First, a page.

It feels as though spring has finally sprung in my small corner of Gloucestershire. Everywhere the trees are bursting into leaf and almost overnight there is blossom everywhere. For those of you who know me, or have read any of my other blog posts, you’ll know that I have a thing for trees and leaves. And so it will come as no surprise to you all that I came over all creative when I saw my parent’s beech hedge just starting to throw open its new delicate buds in a vivid splash of almost lime green.

I took just a few leaves away with me to see if I could turn them into silver. I thought you all might be interested in the stages a leaf goes through from tree to a finished piece of jewellery – so here goes……..

Firstly it’s important to choose the right leaves for your purpose – I recently found a perfect heart-shaped ivy leaf that was just crying out to become a pendant – so I usually sort through them to choose the ones that will work best. I wanted to make a pendant and a set of earrings and so I chose three leaves.

The perfect shape for a pendant.

The perfect shape for a pendant.

After being washed, the leaves are painted with thin layers of a paste form of precious metal clay. I recycle all the left over clay in my workshop into paste I can use like this, so the end product is really rather green! Between each layer the leaves must be left to dry. How many layers depends on how thick I want the finished piece to be – usually around ten, but I always lose count!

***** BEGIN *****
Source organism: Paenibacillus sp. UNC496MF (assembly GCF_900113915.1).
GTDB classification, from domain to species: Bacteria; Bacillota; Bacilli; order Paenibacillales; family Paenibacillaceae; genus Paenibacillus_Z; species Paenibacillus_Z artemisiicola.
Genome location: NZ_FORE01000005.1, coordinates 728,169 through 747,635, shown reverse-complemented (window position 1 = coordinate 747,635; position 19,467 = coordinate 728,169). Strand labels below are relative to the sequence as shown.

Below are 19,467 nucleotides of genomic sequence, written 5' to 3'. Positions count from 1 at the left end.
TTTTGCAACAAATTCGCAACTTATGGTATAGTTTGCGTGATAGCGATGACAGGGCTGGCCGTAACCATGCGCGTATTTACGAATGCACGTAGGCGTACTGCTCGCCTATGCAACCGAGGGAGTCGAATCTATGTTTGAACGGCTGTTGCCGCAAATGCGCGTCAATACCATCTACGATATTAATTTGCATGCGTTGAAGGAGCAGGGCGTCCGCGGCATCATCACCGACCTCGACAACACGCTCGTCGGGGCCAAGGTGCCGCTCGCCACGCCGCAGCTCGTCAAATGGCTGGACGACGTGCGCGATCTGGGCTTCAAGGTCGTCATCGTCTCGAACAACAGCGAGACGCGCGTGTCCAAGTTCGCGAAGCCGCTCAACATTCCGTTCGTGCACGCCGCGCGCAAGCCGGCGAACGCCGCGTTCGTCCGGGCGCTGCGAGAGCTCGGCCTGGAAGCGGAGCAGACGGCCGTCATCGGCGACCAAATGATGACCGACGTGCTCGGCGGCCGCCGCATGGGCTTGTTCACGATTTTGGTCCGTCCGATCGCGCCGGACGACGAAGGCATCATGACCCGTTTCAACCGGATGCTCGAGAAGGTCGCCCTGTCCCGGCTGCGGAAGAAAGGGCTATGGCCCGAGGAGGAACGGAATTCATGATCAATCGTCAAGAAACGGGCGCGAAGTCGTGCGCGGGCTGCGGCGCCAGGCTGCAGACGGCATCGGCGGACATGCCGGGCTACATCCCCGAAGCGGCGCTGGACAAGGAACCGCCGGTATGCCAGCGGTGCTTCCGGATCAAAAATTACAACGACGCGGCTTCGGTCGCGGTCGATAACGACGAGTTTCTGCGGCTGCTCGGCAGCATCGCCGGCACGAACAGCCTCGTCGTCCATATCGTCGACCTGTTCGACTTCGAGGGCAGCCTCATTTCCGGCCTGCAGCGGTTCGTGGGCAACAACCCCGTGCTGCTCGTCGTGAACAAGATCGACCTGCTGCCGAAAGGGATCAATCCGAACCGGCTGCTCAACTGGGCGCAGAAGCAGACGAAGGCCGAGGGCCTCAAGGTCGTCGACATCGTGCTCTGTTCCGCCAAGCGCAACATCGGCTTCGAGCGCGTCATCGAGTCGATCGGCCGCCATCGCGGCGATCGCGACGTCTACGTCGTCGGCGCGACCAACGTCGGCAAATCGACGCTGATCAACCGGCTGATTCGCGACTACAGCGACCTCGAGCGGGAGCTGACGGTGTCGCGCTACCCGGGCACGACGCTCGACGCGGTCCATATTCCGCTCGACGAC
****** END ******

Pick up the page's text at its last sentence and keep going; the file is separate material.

How many layers? I've lost count.

How many layers? I’ve lost count.

When the last layer is dry I roll out a piece of silver clay and cut a rectangle to make a bail on the back of the pendant, I prefer this to drilling a hole through the finished leaf. Look at my glamorous piece of kit, the drinking straw! I always drill my earrings after firing as I find they work better this way.

A ball of clay about to be rolled out.

A ball of clay about to be rolled out.

This has to be left to dry overnight before sanding and smoothing and filling and finishing it to perfection.

Waiting to be sanded and filled to perfection.

Waiting to be sanded and filled to perfection.

Then I fire the piece by hand using a butane torch. The original leaf itself burns away leaving pure silver behind with the impression of the leaf print. The pieces are always white straight after firing – this is the pure silver in its unpolished form.

No - this isn't a leaf but there was no one around to hold the camera at the time!

No – this isn’t a leaf but there was no one around to hold the camera at the time!

I then brush the piece with my soft brass brush and polish and oxidize if I want, before finishing with a chain and earring wires!

So here they are:

Beech leaf jewellery by MoonRiver.

Beech leaf jewellery by MoonRiver.

Fine silver beech leaf pendant – £35 – Fine silver beech leaf earrings – £25

Ivy Leaf Pendant by MoonRiver.

Ivy Leaf Pendant by MoonRiver.

Fine silver ivy leaf pendant – £35

All prices excl. p+p – please contact me for details or to buy!

So there you are – now you know! I hope you enjoyed reading – I’m off to find some more leaves, I’ve spotted some lovely strawberry ones!